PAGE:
The increasing use of home and small business computers makes it imperative to reduce the effects of surfges, from whatever cause, on their electrical supply lines. A conventional location for a lightning arrestor/surge protector is at the point of service--where the utility service drop wires connect to the customer's service entrance conductors. This point, at the service head, usually about ten feet from grade, is not readily accessible for installation or maintenance of such protective devices, although the instant invention provides one embodiment suitable for such locations.

A location almost as satisfactory is the loadcenter which serves as service equipment, and is usually only a few feet from the service head. The loadcenter contains the circuit breakers, including the main breaker if one is used.

The instant invention incorporates a surge protector within an enclosure similar in size and shape to a molded-case "plug-in" type circuit breaker. This procedure may be used with circuit breakers and loadcenters of virtually any American manufacturer.

It is not the intent of this application to disclose a novel surge protector, but rather an enclosure and mounting means for a protector best suited for the specific requirements of the loads connected to the loadcenter.

Aside from the ease of installation and removal of the device, the solid contacts at the line and ground terminations help to dissipate any heat of operation. The grounding conductor, deliberately oversized to reduce impedance to the flow of the surge current also helps to dissipate surge-induced heat. The large volume and crosssectional area of non-linear resistive material that may be enclosed within a case of, say, 3 inches×4 inches×1/2 inch in thickness and contact supporting structure, is substantial, when contrasted with the one-inch diameter varistor devices frequently employed for thsi application. Within the case is space for a failure-indicating device, as well as for a fuse to limit the follow- current, in the event of a lightning stroke.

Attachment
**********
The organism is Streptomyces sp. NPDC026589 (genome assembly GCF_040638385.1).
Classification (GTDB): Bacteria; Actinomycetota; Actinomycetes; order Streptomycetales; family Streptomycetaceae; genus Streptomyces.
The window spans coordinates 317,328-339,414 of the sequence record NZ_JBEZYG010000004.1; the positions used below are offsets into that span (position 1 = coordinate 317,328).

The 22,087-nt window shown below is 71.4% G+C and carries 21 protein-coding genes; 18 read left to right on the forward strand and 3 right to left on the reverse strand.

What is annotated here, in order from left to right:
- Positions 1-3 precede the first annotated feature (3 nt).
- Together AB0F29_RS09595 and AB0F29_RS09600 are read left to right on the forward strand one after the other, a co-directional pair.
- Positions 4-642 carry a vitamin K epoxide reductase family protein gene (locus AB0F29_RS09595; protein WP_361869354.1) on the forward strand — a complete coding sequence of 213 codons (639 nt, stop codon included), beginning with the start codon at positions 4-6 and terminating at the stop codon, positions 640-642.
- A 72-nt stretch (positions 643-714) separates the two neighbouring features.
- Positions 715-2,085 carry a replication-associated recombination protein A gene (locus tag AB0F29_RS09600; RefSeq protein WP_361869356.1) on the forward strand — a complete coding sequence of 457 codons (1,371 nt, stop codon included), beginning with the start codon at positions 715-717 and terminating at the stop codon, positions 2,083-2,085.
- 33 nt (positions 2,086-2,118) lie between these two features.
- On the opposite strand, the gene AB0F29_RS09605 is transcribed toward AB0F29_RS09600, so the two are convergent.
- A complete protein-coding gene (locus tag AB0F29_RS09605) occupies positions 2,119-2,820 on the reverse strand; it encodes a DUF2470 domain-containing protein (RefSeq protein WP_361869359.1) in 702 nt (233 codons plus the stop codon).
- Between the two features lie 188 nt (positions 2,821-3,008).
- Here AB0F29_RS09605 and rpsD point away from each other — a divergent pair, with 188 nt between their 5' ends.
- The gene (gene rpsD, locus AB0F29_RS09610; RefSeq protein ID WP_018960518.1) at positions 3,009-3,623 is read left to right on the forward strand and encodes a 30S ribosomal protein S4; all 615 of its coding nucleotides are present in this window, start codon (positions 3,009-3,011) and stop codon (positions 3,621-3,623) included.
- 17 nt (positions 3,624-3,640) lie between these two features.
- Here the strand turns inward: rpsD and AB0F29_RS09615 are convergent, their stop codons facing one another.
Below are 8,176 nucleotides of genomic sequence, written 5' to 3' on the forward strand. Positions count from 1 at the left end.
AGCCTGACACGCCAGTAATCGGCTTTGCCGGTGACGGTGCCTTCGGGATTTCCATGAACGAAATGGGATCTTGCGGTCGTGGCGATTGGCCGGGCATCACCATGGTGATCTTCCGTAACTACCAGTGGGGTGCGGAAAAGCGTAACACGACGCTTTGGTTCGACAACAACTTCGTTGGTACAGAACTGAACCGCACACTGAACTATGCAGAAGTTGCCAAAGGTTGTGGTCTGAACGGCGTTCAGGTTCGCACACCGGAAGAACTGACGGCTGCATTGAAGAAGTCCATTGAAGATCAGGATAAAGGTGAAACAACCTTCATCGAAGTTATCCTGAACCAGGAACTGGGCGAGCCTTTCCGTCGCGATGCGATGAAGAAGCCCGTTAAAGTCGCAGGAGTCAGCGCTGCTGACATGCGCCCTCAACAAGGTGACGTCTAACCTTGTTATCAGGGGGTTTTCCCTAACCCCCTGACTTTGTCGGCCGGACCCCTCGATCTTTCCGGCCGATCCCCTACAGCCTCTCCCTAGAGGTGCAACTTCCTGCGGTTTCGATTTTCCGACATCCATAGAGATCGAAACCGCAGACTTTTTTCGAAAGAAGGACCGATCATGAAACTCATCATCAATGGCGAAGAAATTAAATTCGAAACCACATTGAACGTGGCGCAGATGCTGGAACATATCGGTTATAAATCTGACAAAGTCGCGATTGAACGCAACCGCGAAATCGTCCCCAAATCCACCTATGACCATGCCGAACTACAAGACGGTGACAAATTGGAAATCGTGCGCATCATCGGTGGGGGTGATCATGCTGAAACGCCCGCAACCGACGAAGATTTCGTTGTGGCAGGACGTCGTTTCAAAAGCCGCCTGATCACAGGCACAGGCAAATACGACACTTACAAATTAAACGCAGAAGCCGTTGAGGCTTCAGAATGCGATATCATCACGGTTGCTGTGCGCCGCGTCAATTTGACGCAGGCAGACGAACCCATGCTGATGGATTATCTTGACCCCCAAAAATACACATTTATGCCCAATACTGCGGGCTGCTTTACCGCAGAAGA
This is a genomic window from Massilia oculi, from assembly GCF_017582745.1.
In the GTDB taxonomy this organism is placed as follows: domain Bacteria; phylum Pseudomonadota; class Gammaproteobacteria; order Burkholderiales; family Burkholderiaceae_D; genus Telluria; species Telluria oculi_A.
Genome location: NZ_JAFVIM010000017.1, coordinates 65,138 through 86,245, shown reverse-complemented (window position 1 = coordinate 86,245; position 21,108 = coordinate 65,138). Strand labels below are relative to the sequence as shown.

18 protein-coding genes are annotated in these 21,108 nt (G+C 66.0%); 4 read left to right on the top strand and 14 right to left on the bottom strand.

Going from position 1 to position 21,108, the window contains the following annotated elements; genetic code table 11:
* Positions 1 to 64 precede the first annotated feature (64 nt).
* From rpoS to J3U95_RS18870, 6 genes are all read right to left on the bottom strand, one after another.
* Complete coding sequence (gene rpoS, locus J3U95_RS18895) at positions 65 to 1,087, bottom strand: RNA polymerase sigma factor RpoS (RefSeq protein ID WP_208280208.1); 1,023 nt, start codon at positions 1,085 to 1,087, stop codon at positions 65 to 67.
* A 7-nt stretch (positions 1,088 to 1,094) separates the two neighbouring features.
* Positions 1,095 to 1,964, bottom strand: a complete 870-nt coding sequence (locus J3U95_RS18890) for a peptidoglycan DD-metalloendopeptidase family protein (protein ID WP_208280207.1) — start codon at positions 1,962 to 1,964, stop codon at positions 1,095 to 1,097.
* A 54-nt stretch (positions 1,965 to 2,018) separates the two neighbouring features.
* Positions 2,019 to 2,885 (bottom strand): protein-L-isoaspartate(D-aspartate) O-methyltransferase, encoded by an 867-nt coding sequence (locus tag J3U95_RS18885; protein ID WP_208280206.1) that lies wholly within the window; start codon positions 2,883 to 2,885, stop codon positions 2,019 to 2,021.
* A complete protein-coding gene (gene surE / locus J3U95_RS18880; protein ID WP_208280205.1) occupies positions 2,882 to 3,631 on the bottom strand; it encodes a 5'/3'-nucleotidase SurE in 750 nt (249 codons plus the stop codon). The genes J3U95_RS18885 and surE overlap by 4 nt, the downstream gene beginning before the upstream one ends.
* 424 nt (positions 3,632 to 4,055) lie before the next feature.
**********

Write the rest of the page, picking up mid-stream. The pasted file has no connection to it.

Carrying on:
Accordingly, it is a primary object of the present invention to provide a novel surge protector, mounted at a readily accessible location, within the load center, close to the point of service to the building.

It is a further object to make the connections of the "plug-in" type, similar to the breakers within the loadcenter, and to secure the "heel" of the surge protector housing with the same type of mounting pan "fingers" as the breaker housings.

It is a further objective to simplify and improve the ground connection required by the surge protector.

It is a further object to provide housings for surge protectors, the housings mountable within the loadcenter, and having adequate space for various combinations of surge protective elements, to match more closely the requirements of the electrical loads connected to the loadcenter.

It is a more specific objective to provide surge protection tailored to the requirements of the computer and electronic loads conected to the load center.

Other objects, dvantages, and features of the present inention will become readily apparent to those skilled in the art upon consideration of the following detailed description and with refrence to the following drawings, wherein like elements have been identified with like numerals, in which:


FIG. 1 is an exploded pictorial view of a conventional loadcenter, showing, in combination, the enclosure, in this case raintight, the interior mounting pan, a surge protector in a breaker-like case, a deadfront and a front cover for the enclosure.

FIG. 2 is another exploded pictorial view in which the Surge Protector is equipped with a failure-indicator lamp and a renewable follow-current limiting fuse, and the cover may be equipped with a light-transmitting element in axial alignment with the warning lamp.


With reference now to FIG. 1, there may be seen an apparatus 10, in combination, of the present invention. An enclosure 11 serves as a housing for the pan 12, upon which is mounted in novel fashion, the surge protector 13, along with the conventional circuit breakers (not shown). The apertures 30 in mounting pan 12 engage with studs 31, securing the pan within enclosure 11 in conventional fashion. The neutral/system grounding bus is also fastened within enclosure 11.